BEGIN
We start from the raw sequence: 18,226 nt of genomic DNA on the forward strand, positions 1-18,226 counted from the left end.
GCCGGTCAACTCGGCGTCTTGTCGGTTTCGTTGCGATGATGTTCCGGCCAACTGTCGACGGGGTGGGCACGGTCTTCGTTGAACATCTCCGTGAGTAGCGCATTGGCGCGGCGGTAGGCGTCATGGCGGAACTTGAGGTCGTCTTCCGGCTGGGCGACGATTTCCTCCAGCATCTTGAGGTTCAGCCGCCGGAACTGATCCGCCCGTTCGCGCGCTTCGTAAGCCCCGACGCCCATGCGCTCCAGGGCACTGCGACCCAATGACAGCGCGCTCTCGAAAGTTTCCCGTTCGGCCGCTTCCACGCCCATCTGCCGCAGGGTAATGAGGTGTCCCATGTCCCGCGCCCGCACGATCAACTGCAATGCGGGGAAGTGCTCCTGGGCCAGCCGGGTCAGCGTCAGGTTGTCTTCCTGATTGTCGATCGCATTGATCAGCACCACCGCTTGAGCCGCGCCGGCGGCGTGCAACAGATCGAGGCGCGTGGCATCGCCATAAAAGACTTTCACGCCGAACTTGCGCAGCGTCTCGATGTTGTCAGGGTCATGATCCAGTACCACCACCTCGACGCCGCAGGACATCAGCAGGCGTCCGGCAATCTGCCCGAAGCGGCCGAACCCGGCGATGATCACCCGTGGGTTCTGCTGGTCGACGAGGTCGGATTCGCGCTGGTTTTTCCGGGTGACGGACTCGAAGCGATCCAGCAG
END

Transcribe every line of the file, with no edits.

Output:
We start from the raw sequence: 18,226 nt of genomic DNA on the forward strand, positions 1-18,226 counted from the left end.
GCCGGTCAACTCGGCGTCTTGTCGGTTTCGTTGCGATGATGTTCCGGCCAACTGTCGACGGGGTGGGCACGGTCTTCGTTGAACATCTCCGTGAGTAGCGCATTGGCGCGGCGGTAGGCGTCATGGCGGAACTTGAGGTCGTCTTCCGGCTGGGCGACGATTTCCTCCAGCATCTTGAGGTTCAGCCGCCGGAACTGATCCGCCCGTTCGCGCGCTTCGTAAGCCCCGACGCCCATGCGCTCCAGGGCACTGCGACCCAATGACAGCGCGCTCTCGAAAGTTTCCCGTTCGGCCGCTTCCACGCCCATCTGCCGCAGGGTAATGAGGTGTCCCATGTCCCGCGCCCGCACGATCAACTGCAATGCGGGGAAGTGCTCCTGGGCCAGCCGGGTCAGCGTCAGGTTGTCTTCCTGATTGTCGATCGCATTGATCAGCACCACCGCTTGAGCCGCGCCGGCGGCGTGCAACAGATCGAGGCGCGTGGCATCGCCATAAAAGACTTTCACGCCGAACTTGCGCAGCGTCTCGATGTTGTCAGGGTCATGATCCAGTACCACCACCTCGACGCCGCAGGACATCAGCAGGCGTCCGGCAATCTGCCCGAAGCGGCCGAACCCGGCGATGATCACCCGTGGGTTCTGCTGGTCGACGAGGTCGGATTCGCGCTGGTTTTTCCGGGTGACGGACTCGAAGCGATCCAGCAG